I found the "last" bug in my Verilog implementation of the SAP-1 computer. It looks like I did a cut-and-paste of the instantiation of the 74LS83 adder for the high-order 4 bits (C16) to create the instantiation of the adder for the low-order 4 bits (C17). I then connected the carry-in and carry-out signals correctly for both parts, but I forgot to change the bit numbers for C17. Thus the low-order bits weren't being driven.
Fixing this allows the SAP-1 to execute all 6 instructions of its program and produce the correct output on the emulated LEDs.
As satisfying as this is, it is not the purpose of recreating the SAP-1. The purpose is to help me understand more clearly how a computer fetches, decodes, and executes instructions.
When I entered university as an undergraduate student, the Assembly Language class was taught using the big mainframe computer shared by most of the universities in the state. This was a Univac 1100 series system, a 36-bit, word-addressable computer that performed one's complement math and used a 6-bit character set known as FIELDATA. Since everything about this computer was so very different than the 8-bit, byte addressable, two's complement, ASCII-speaking 8080 and Z80 microcomputers that were beginning to become very popular, the academic staff felt it would be more valuable to their students if they taught 8080 assembly language instead.
With only one Z80-based computer available and 25 to 30 students in the class, however there was no way they could try their code on a real microcomputer. Instead, projects were coded on punch cards and assembled using an 8080 assember a university staff employee had written (in COBOL, no
less!). Once they assembled cleanly, they were turned in untested and the teacher graded them on whether he thought they'd run. Clearly this was not a practical way to teach a class.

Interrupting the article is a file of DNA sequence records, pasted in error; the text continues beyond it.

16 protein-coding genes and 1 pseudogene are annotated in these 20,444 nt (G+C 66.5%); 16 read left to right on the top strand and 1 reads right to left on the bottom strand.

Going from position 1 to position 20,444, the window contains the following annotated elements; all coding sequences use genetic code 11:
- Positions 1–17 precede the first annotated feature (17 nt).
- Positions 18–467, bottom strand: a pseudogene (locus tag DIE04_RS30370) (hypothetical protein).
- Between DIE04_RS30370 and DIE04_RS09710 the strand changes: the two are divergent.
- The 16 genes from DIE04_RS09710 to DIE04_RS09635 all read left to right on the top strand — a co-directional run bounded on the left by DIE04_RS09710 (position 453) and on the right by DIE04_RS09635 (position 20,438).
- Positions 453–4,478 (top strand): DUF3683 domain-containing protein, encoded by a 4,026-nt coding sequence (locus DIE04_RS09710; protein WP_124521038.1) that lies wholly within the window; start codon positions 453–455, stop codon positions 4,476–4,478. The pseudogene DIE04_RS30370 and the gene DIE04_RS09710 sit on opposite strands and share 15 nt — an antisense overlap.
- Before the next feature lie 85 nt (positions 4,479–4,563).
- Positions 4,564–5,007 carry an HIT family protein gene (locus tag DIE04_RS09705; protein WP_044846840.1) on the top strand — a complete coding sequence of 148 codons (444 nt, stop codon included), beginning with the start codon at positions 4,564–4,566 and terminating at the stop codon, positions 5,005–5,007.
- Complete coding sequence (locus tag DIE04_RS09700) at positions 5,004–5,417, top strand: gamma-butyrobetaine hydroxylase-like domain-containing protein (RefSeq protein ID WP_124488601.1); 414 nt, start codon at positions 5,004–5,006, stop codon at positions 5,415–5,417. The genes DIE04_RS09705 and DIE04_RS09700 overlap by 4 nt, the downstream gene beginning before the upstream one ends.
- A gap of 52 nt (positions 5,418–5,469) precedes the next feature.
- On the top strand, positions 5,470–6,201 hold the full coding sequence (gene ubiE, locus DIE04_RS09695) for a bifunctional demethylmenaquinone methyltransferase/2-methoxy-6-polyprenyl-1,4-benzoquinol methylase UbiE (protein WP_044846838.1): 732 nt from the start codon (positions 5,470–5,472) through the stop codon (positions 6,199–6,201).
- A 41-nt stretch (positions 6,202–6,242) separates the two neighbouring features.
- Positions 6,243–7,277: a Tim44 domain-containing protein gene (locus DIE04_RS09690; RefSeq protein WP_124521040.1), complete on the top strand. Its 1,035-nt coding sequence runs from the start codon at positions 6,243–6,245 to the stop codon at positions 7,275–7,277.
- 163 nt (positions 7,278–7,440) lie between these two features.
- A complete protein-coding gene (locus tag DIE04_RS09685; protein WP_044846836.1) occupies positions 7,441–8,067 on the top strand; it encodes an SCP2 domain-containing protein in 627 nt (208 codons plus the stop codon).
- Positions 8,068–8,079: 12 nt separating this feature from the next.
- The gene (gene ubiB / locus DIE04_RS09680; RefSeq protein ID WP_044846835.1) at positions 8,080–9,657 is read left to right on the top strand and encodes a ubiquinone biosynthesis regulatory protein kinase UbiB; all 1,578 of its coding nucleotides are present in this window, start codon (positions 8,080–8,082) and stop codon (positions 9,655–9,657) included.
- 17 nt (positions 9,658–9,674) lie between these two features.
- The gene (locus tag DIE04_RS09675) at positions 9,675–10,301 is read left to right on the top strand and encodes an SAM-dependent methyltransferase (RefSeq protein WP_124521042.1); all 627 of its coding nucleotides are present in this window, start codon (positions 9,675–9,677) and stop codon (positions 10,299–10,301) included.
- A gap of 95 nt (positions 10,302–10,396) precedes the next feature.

For my Univac Assembly Language class project I had proposed writing an 8080 interpreter in Univac assembly language. This I mostly got working, but another student wrote an 8080 interpreter in Pascal which was more maintainable. At the same time a professor wrote a series of macros for the Univac assembler that allowed it to assemble much of the Z80 assembly language and generate Z80 machine code. These were then turned over to me. Over the next few semesters I completed the support for the full Z80 assembly language in the assembler, added support for the missing Z80 instructions in the interpreter, and even added a programmable timer "ROM call" so the operating systems class could time-slice multiple tasks in response to an interrupt. Suffice it to say that I am intimately familiar with the Z80 microprocessor.
However... that does not mean that I fully learned how a real CPU fetches an instruction, decodes it, and performs the many steps needed to execute it. Working on the 4004 emulator and discrete recreation has given me some insight into this process, but the 4004 schematic does not label the signals in a way that is helpful to understanding its operation.
Let's take a simple example. The program counter in the 4004 is a 4x12-bit DRAM array. One of the signals driving the program counter is labeled "INH(X11+X31)Φ1". While this accurately describes how the signal is derived, it does nothing to explain the purpose of the signal. It's only through analysis of the workings of the DRAM array that I was able to determine that this signal precharges all the column sense lines to ones in preparation for reading a DRAM row. I really haven't learned the purpose of most of the signals that come out of the 4004's instruction decoder.
The benefit of working with the SAP-1 is that all of the signals are labeled sanely and their purposes explained in great detail. Even the process of chasing down the error in the adder aided in my understanding as I walked through each of the phases of execution in this computer. In the simulator I can see which signals are asserted in each phase, which outputs drive the internal "W" bus, and which inputs latch the contents of the bus at what time. This helps me understand the purpose of signals in the 4004 like "POC•IO•Φ1+(IO+POC)•X22•Φ2", which gates the internal data bus onto the ALU inputs.